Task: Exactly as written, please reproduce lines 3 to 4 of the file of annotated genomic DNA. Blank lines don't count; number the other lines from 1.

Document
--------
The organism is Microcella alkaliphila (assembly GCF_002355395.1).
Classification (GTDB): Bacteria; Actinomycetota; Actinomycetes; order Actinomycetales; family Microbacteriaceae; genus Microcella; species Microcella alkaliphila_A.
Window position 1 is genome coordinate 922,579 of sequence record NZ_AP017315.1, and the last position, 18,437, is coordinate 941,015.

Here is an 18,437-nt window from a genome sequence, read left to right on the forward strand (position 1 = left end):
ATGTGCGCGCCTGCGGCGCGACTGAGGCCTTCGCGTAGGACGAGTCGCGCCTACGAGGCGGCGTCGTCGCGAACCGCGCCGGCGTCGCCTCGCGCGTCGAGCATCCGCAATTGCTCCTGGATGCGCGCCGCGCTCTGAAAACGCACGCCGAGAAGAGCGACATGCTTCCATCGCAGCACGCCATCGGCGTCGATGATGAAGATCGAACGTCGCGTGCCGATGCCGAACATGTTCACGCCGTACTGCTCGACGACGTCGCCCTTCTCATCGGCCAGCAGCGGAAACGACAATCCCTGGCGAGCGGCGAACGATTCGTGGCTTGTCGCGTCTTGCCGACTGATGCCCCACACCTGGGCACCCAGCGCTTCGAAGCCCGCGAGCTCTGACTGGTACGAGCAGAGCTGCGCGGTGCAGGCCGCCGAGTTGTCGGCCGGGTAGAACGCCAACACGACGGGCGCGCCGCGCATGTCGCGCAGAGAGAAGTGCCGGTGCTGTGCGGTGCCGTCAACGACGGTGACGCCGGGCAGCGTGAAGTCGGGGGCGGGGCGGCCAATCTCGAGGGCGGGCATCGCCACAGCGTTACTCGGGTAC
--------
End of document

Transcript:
Window position 1 is genome coordinate 922,579 of sequence record NZ_AP017315.1, and the last position, 18,437, is coordinate 941,015.

Here is an 18,437-nt window from a genome sequence, read left to right on the forward strand (position 1 = left end):